You can’t do much thinking about contemporary Cuba without iconic images raising their chicly radical head: pictures of bearded men coming down from the hills, Fidel Castro’s cigar, anything at all to do with Che. The right-wing Cuban exile community has never been able to overcome the public-relations problem posed by a tropical revolution with such a dashing profile, this despite the Castro regime being a dictatorship, technically.
A revolution that produced filmmakers like Tomás Gutiérrez Alea and Sergio Giral is hard to demonize as well, although anyone who organizes their political in/out list with an eye to foreign film releases is probably already predisposed to certain kinds of sympathy. Those directors’ works, especially Alea’s, make up the core of the 30-plus shorts and features currently on view at the Walter Reade. High priest, disciple, and foot soldier rolled into one, Gutiérrez Alea has the most international cred of Cuban filmmakers thanks to his wryly fatigued homage to bourgeois intransigence, Memories of Underdevelopment (1968), but his career is legitimately emblematic. From the episodic and cautionary wartime propaganda of Stories of the Revolution (1960) to the black comedic burial in Death of a Bureaucrat (1966) to the personal-is-political high jinks of Strawberry and Chocolate‘s gay/straight group hug (1994), Alea has ranged over a wide swath of contemporary Cuban reality, critiquing the very revolution that made his work possible without ever abandoning fellow director Julio Garcia Espinosa’s 1969 charge to find “a new audience in those who struggle and… themes in their problems.”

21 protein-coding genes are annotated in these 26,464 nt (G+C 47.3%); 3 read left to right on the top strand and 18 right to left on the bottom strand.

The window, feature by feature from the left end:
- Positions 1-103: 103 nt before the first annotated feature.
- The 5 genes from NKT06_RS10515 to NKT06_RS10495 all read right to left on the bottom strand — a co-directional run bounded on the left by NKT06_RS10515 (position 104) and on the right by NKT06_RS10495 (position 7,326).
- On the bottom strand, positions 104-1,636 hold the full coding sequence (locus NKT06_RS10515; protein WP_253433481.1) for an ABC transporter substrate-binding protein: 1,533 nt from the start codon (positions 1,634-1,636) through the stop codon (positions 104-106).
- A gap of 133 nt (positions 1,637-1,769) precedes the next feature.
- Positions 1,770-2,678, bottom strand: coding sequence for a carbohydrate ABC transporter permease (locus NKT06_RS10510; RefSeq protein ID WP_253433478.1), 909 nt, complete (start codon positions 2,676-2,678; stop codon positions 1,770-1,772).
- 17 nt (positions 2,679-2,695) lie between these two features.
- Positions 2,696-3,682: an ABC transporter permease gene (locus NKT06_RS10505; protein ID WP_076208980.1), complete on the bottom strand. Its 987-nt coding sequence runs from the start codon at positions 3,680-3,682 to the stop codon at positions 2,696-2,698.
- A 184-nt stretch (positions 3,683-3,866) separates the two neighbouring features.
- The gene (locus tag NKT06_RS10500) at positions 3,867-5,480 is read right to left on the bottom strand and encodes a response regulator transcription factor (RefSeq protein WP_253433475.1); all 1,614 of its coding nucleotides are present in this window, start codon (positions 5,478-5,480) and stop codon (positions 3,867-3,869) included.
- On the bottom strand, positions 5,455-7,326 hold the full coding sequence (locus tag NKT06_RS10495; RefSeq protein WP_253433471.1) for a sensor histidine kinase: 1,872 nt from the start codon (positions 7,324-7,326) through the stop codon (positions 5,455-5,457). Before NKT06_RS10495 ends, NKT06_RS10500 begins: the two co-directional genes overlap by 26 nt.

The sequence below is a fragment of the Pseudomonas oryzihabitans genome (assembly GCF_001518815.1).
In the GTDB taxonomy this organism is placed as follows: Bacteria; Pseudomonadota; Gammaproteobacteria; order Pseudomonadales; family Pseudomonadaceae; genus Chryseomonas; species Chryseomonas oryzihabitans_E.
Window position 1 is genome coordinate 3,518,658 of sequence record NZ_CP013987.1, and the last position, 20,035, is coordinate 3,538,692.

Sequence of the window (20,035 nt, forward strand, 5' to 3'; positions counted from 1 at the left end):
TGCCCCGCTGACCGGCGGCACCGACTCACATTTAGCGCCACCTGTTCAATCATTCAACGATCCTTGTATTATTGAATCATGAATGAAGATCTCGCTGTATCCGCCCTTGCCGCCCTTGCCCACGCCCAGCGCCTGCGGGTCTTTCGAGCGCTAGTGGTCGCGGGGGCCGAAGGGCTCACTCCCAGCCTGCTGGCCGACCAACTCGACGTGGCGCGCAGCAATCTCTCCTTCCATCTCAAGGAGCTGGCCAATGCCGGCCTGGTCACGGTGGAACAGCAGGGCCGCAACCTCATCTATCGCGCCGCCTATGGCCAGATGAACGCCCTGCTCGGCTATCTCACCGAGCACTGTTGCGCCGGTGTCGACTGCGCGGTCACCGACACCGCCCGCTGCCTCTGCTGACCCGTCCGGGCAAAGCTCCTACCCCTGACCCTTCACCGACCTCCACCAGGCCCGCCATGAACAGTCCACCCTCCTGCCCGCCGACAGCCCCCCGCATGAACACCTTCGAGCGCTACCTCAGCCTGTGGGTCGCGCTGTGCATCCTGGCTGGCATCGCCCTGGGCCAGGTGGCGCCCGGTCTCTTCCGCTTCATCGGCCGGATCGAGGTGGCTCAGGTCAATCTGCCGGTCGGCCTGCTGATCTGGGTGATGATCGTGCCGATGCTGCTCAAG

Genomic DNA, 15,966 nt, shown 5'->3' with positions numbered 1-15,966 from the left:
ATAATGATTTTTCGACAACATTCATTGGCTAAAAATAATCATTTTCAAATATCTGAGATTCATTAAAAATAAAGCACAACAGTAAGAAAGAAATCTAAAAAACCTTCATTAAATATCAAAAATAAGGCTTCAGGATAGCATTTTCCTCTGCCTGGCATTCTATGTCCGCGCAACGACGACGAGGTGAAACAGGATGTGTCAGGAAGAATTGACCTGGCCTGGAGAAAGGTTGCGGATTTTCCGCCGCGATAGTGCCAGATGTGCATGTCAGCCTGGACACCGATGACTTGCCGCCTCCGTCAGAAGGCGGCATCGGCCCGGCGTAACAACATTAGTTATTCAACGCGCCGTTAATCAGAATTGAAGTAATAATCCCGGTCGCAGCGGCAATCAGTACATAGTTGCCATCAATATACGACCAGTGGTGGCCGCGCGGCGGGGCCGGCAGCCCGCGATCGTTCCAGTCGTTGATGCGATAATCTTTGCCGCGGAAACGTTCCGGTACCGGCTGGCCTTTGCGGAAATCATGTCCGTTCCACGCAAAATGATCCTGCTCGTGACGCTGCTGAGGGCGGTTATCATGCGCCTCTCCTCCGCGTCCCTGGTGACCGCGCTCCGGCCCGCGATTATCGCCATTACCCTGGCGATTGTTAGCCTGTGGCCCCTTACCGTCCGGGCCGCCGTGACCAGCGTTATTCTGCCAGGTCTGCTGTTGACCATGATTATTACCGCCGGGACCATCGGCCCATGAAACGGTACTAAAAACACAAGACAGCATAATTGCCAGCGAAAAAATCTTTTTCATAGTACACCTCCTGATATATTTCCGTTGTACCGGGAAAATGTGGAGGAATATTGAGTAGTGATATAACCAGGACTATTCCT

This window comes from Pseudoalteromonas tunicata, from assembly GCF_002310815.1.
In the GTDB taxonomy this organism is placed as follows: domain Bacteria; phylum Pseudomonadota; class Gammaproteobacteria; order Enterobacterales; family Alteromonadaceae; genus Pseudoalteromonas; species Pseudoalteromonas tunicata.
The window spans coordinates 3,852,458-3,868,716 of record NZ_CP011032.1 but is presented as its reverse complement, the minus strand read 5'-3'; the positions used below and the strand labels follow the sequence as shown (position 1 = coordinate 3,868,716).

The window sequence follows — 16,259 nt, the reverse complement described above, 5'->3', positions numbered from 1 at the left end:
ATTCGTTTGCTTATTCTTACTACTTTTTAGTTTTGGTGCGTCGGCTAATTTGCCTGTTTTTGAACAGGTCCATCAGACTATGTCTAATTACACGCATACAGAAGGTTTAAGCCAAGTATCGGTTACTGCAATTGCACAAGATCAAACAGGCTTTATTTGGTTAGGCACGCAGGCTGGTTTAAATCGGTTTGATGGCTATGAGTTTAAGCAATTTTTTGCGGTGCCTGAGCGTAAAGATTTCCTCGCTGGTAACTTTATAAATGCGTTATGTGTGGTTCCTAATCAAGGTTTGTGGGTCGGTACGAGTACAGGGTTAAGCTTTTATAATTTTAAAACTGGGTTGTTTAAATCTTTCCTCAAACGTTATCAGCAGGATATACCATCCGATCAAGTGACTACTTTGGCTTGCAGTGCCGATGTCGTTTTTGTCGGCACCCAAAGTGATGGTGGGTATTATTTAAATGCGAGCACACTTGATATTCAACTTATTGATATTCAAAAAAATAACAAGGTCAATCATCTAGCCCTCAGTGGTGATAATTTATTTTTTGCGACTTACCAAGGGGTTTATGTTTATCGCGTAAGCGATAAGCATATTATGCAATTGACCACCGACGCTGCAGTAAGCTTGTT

Along with the difficulties of running a socialist utopia, race and slavery are well-worn touchstones in the Cuban cinema. In between obsessing about shifting social mores, Alea also produced The Last Supper (1977), nervily recasting the New Testament with 12 slaves and their owner, who sits down to dine with them in order to prove (mostly to himself) his essential good nature. Supper uses a mix of absurdity and brutality to approximate the unthinkable realities of widespread chattel slavery while also linking it to features of contemporary Cuban society: the peculiar apostolic rationalism of socialism, old-line Christianity, the island’s color caste system, and its syncretic Afro-Catholic religions. Less given to didactic intellectual flourish but equally surreal is Sergio Giral’s “slave trilogy.” Despite some fevered rawness, these films comprise a thorough reworking of the Hollywood plantation mythos: There’s the The Other Francisco (1975), a bloody soap opera of slave romance, the spaghetti western–meets–Moby Dick hysteria of Slave Hunter (1976), where the title character looks to hunt down a famous fugitive leader, and then the historically lucid intrigues of Maluala (1979), where the Afrocentric leadership of fugitive palenque communities is pitted against each other COINTELPRO-style by Spanish colonists. Always willing to risk a certain incompleteness, either asethetic or political, these are films that were forged in a righteous, red-hot ferment but still found the courage and wit to ask questions about the society around them. History’s verdict on the Cuban revolution is still pending, but on celluloid, it looks pretty good.